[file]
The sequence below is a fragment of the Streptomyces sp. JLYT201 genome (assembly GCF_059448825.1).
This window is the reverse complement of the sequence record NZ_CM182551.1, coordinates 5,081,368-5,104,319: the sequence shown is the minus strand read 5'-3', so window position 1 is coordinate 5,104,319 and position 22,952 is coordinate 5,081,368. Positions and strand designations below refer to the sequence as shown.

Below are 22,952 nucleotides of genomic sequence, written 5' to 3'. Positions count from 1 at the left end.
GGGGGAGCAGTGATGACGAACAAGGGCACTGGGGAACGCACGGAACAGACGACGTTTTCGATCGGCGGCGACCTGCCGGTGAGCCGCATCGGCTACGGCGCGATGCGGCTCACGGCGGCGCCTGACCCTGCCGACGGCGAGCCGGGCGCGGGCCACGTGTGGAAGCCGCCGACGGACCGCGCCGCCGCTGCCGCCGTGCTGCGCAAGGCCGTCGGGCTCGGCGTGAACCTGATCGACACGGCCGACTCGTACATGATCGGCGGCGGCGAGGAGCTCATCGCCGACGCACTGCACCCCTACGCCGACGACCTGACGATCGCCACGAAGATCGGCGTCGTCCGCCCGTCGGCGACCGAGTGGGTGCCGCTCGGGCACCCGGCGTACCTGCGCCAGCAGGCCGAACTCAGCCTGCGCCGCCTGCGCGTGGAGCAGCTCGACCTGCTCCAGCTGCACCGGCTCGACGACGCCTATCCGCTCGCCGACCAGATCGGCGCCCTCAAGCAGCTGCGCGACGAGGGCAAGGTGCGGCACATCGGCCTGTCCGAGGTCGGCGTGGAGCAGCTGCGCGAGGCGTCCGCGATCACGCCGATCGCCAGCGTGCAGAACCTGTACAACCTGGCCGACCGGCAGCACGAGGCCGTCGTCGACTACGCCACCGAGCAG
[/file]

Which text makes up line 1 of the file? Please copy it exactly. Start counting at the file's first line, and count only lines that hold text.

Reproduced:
The sequence below is a fragment of the Streptomyces sp. JLYT201 genome (assembly GCF_059448825.1).